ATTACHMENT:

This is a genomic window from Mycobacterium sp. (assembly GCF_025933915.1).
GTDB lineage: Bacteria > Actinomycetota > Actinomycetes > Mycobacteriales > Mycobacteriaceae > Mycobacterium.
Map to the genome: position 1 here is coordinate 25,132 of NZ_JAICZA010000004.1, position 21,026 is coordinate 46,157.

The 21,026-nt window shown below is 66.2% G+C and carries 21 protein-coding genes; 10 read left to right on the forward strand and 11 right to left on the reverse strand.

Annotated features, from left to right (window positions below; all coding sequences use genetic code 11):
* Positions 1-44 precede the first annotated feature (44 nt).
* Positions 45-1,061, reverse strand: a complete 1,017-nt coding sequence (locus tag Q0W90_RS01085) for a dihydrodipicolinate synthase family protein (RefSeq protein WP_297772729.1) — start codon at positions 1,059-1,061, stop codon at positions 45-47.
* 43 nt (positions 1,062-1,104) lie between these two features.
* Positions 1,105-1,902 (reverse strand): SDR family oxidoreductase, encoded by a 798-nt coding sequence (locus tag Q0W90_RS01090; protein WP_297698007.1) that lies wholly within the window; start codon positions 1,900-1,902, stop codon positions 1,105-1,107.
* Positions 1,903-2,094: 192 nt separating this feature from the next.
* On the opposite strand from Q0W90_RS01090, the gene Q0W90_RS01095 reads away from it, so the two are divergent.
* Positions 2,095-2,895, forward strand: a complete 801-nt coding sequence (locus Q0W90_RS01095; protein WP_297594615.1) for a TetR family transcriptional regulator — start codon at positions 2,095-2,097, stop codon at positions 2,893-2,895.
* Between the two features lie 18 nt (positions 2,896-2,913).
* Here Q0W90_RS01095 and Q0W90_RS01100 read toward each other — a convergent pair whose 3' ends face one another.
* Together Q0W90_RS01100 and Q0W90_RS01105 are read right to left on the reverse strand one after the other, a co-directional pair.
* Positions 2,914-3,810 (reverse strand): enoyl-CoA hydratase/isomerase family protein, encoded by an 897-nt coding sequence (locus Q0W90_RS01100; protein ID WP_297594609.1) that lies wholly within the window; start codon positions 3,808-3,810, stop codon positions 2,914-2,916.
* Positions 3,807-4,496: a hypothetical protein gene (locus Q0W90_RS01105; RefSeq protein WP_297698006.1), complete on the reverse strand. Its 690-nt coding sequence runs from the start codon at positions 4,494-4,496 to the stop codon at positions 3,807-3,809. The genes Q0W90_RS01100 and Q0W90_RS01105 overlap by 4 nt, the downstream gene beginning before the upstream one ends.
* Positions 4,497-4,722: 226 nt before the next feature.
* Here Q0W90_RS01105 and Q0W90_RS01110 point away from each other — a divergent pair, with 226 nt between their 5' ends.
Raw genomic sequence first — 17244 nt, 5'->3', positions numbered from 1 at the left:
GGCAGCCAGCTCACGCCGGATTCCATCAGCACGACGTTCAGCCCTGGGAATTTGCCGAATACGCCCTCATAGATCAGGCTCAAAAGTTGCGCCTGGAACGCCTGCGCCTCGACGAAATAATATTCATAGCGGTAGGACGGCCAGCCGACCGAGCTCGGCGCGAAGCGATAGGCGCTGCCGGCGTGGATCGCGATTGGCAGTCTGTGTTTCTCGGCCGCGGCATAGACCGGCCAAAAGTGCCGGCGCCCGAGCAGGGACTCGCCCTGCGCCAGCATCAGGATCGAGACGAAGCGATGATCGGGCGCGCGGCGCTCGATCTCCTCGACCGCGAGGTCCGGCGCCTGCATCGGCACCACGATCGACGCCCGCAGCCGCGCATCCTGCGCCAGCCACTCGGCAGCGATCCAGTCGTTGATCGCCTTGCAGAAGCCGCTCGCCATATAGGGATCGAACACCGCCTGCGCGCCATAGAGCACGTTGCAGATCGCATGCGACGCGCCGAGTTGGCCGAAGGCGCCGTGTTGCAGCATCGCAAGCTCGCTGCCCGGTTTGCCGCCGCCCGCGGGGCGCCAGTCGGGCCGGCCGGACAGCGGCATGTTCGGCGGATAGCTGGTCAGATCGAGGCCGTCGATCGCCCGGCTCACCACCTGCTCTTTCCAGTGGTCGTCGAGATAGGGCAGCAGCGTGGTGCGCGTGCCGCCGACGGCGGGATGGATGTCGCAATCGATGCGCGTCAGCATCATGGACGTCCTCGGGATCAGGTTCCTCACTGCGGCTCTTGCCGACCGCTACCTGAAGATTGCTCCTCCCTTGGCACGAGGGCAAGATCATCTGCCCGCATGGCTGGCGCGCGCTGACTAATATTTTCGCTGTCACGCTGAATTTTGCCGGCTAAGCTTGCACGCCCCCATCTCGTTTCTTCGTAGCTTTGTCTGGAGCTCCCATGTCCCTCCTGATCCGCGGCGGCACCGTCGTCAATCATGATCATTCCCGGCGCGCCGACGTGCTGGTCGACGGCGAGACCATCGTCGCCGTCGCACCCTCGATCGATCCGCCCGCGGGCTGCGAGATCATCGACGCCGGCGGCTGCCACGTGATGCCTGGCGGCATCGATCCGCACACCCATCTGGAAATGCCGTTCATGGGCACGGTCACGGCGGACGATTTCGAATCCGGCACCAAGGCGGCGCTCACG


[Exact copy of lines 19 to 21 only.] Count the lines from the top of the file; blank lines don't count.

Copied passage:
* Here Q0W90_RS01105 and Q0W90_RS01110 point away from each other — a divergent pair, with 226 nt between their 5' ends.
Raw genomic sequence first — 17244 nt, 5'->3', positions numbered from 1 at the left:
GGCAGCCAGCTCACGCCGGATTCCATCAGCACGACGTTCAGCCCTGGGAATTTGCCGAATACGCCCTCATAGATCAGGCTCAAAAGTTGCGCCTGGAACGCCTGCGCCTCGACGAAATAATATTCATAGCGGTAGGACGGCCAGCCGACCGAGCTCGGCGCGAAGCGATAGGCGCTGCCGGCGTGGATCGCGATTGGCAGTCTGTGTTTCTCGGCCGCGGCATAGACCGGCCAAAAGTGCCGGCGCCCGAGCAGGGACTCGCCCTGCGCCAGCATCAGGATCGAGACGAAGCGATGATCGGGCGCGCGGCGCTCGATCTCCTCGACCGCGAGGTCCGGCGCCTGCATCGGCACCACGATCGACGCCCGCAGCCGCGCATCCTGCGCCAGCCACTCGGCAGCGATCCAGTCGTTGATCGCCTTGCAGAAGCCGCTCGCCATATAGGGATCGAACACCGCCTGCGCGCCATAGAGCACGTTGCAGATCGCATGCGACGCGCCGAGTTGGCCGAAGGCGCCGTGTTGCAGCATCGCAAGCTCGCTGCCCGGTTTGCCGCCGCCCGCGGGGCGCCAGTCGGGCCGGCCGGACAGCGGCATGTTCGGCGGATAGCTGGTCAGATCGAGGCCGTCGATCGCCCGGCTCACCACCTGCTCTTTCCAGTGGTCGTCGAGATAGGGCAGCAGCGTGGTGCGCGTGCCGCCGACGGCGGGATGGATGTCGCAATCGATGCGCGTCAGCATCATGGACGTCCTCGGGATCAGGTTCCTCACTGCGGCTCTTGCCGACCGCTACCTGAAGATTGCTCCTCCCTTGGCACGAGGGCAAGATCATCTGCCCGCATGGCTGGCGCGCGCTGACTAATATTTTCGCTGTCACGCTGAATTTTGCCGGCTAAGCTTGCACGCCCCCATCTCGTTTCTTCGTAGCTTTGTCTGGAGCTCCCATGTCCCTCCTGATCCGCGGCGGCACCGTCGTCAATCATGATCATTCCCGGCGCGCCGACGTGCTGGTCGACGGCGAGACCATCGTCGCCGTCGCACCCTCGATCGATCCGCCCGCGGGCTGCGAGATCATCGACGCCGGCGGCTGCCACGTGATGCCTGGCGGCATCGATCCGCACACCCATCTGGAAATGCCGTTCATGGGCACGGTCACGGCGGACGATTTCGAATCCGGCACCAAGGCGGCGCTCACG